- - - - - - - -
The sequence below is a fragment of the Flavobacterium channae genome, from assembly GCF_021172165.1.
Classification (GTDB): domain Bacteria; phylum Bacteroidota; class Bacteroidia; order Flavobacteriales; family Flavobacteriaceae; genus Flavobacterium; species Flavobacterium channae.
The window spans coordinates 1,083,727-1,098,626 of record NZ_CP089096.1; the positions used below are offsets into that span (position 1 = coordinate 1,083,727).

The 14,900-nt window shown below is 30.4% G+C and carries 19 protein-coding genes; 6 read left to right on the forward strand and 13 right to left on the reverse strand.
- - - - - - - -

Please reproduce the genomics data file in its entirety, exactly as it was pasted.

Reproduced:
The sequence below is a fragment of the Flavobacterium channae genome, from assembly GCF_021172165.1.
Classification (GTDB): domain Bacteria; phylum Bacteroidota; class Bacteroidia; order Flavobacteriales; family Flavobacteriaceae; genus Flavobacterium; species Flavobacterium channae.
The window spans coordinates 1,083,727-1,098,626 of record NZ_CP089096.1; the positions used below are offsets into that span (position 1 = coordinate 1,083,727).

The 14,900-nt window shown below is 30.4% G+C and carries 19 protein-coding genes; 6 read left to right on the forward strand and 13 right to left on the reverse strand.